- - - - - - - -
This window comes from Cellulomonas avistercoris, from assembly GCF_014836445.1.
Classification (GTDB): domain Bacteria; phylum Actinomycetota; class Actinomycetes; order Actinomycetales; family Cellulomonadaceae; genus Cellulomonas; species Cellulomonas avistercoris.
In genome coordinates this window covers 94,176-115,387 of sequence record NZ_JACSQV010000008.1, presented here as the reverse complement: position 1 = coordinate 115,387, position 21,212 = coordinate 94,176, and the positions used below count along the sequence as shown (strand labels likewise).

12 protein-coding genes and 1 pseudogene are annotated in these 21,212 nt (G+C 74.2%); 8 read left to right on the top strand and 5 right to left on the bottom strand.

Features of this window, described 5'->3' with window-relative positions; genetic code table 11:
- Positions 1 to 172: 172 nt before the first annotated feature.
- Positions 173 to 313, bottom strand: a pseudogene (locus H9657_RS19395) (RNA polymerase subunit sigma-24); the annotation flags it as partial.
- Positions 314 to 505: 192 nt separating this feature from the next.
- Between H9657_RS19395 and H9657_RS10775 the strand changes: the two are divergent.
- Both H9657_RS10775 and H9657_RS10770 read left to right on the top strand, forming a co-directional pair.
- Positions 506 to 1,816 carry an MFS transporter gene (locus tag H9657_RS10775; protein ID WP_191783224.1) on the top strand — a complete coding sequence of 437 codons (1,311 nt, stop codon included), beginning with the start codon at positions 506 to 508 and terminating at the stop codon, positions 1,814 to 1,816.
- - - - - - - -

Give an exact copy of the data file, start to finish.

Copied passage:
This window comes from Cellulomonas avistercoris, from assembly GCF_014836445.1.
Classification (GTDB): domain Bacteria; phylum Actinomycetota; class Actinomycetes; order Actinomycetales; family Cellulomonadaceae; genus Cellulomonas; species Cellulomonas avistercoris.
In genome coordinates this window covers 94,176-115,387 of sequence record NZ_JACSQV010000008.1, presented here as the reverse complement: position 1 = coordinate 115,387, position 21,212 = coordinate 94,176, and the positions used below count along the sequence as shown (strand labels likewise).

12 protein-coding genes and 1 pseudogene are annotated in these 21,212 nt (G+C 74.2%); 8 read left to right on the top strand and 5 right to left on the bottom strand.

Features of this window, described 5'->3' with window-relative positions; genetic code table 11:
- Positions 1 to 172: 172 nt before the first annotated feature.
- Positions 173 to 313, bottom strand: a pseudogene (locus H9657_RS19395) (RNA polymerase subunit sigma-24); the annotation flags it as partial.
- Positions 314 to 505: 192 nt separating this feature from the next.
- Between H9657_RS19395 and H9657_RS10775 the strand changes: the two are divergent.
- Both H9657_RS10775 and H9657_RS10770 read left to right on the top strand, forming a co-directional pair.
- Positions 506 to 1,816 carry an MFS transporter gene (locus tag H9657_RS10775; protein ID WP_191783224.1) on the top strand — a complete coding sequence of 437 codons (1,311 nt, stop codon included), beginning with the start codon at positions 506 to 508 and terminating at the stop codon, positions 1,814 to 1,816.